Wednesday morning headlines

Stocks keep climbing: The news from Slovakia is good - it looks like the government will approve a plan to expand the euro zone rescue fund. Dow is up about 100 points.

Senate Republicans kill jobs bill: The legislation, which President Obama has been strongly pushing, fell short of the 60 votes needed to overcome procedural hurdles. From the NYT:

Several Democratic senators said they might join a handful of Republicans in searching for job-creation proposals that could gain bipartisan support -- a formidable challenge in a chamber where comity seems to worsen by the week. House Republican leaders have said they do not intend to take up the president's bill as a whole. But they welcomed the signal from the White House that the administration would be open to a piecemeal effort.

Zynga releases new platform: The coal-hot games developer wants to lessen its reliance on Facebook users. The company, which is in the midst of a public offering, also released a bunch of new games. From Reuters:

Like Hollywood studios, the publisher also needs to keep releasing new hits to sustain its growth. After a months-long dry spell for new games, Zynga said in September that its profit dived to $1.4 million from $14 million a year earlier. Its sequential quarterly profit also fell more than 90 percent, from $16.8 million in the three months ended March.

Brown and unions: Kind of a mixed bag - the governor finished his first legislative session by signing bills that help supermarket workers and firefighters. But he turned down some proposals. From the LAT:

The governor has a complicated relationship with labor. More than three decades ago, during his first stint in the office, he marched with Cesar Chavez and farmworkers and granted collective-bargaining rights to state workers, giving rise to a politically potent public sector. But he also vetoed pay raises for public employees and sought to curb generous public pension benefits.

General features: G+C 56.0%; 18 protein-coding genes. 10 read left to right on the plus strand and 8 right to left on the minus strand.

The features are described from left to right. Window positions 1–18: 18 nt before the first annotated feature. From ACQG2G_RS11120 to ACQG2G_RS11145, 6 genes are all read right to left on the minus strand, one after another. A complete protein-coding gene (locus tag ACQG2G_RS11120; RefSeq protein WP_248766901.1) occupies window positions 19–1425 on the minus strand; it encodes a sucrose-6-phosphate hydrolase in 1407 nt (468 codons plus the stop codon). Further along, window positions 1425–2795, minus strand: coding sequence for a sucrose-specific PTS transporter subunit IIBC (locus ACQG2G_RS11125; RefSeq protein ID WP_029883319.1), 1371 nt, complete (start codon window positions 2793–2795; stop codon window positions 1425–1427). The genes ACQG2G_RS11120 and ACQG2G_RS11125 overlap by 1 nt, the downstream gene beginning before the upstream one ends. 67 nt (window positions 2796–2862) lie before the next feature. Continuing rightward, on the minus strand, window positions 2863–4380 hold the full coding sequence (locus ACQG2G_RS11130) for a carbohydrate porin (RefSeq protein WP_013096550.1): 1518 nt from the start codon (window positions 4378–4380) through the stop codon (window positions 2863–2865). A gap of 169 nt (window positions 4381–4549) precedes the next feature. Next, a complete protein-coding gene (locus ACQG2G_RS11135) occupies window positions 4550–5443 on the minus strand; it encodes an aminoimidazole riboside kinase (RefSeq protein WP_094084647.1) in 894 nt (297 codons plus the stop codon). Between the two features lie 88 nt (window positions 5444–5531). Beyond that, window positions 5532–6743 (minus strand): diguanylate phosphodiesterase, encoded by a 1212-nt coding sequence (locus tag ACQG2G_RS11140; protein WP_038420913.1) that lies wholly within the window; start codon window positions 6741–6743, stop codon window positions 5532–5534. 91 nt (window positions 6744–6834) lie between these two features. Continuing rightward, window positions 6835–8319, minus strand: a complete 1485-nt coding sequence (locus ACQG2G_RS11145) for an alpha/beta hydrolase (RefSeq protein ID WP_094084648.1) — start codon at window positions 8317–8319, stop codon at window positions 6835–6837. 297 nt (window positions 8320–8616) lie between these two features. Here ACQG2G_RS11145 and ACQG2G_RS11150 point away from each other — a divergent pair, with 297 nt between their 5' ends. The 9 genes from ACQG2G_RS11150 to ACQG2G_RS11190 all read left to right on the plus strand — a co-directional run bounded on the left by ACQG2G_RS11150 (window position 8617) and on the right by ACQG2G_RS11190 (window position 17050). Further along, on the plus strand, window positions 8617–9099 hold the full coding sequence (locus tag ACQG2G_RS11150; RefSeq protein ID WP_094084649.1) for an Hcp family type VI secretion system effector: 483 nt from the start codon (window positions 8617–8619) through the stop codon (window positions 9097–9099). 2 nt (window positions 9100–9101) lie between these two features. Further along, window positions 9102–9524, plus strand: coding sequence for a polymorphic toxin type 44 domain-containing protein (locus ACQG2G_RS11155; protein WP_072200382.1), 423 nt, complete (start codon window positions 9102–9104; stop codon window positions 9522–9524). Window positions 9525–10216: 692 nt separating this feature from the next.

L.A. faces more layoffs: The city's pension board might reduce its assumed rate of return from 8 percent to 7.75 percent. If that happens, L.A.'s budget deficit will jump by $300 million and officials will be stuck making up the difference. That means cuts. (LAT)

NFL owners talking tough: If L.A. really wants a pro football team, it's going to cost more than what AEG seems willing to fork over. From the LAT:

"The bottom line is, if an owner's going to go in there, and if he's going to sell 10% or 20%, he's not going to sell it for $5 million a point," [said Indianapolis Colts owner Jim [Irsay], referring to the deal AEG is believed to be seeking. That would represent half price for a franchise with a valuation of $1 billion. "I think it could be a tremendous deal. I've always said that if it's done the right way it's going to be a great deal. But I think things have fallen apart there in the past because, quite frankly ... no one's going to steal a minority interest for an outrageous price."

Accusations flying in Dodger bankruptcy case: Major League Baseball, Fox Sports, and of course the Dodgers are having at each other in filings that will set their positions for a crucial hearing later this month. (LAT)

Gas prices slip: An average gallon of regular in the L.A. area fell by a penny, to $3.846, according to the government survey.

Ethics Commission imposes maximum penalty: Koreatown developer Alexander Hugh was fined $183,750 for his role in an alleged money laundering scheme that involved Mayor Villaraigosa's reelection campaign. (LAT)

More by Mark Lacter:
American-US Air settlement with DOJ includes small tweak at LAX
Socal housing market going nowhere fast
Amazon keeps pushing for faster L.A. delivery
Another rugged quarter for Tribune Co. papers
How does Stanford compete with the big boys?
Those awful infographics that promise to explain and only distort
Best to low-ball today's employment report
Further fallout from airport shootings
Crazy opening for Twitter*
Should Twitter be valued at $18 billion?
Recent California stories:
Volcanic cinder in Owens Valley
Holiday shopping: On your marks, get set... spend!
14 California bookstores in nine days
Uproar over health care sites could be settling down
BART strike to end Tuesday in the Bay Area

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Mark Lacter
Mark Lacter created the LA Biz Observed blog in 2006. He posted until the day before his death on Nov. 13, 2013.
Mark Lacter, business writer and editor was 59
The multi-talented Mark Lacter
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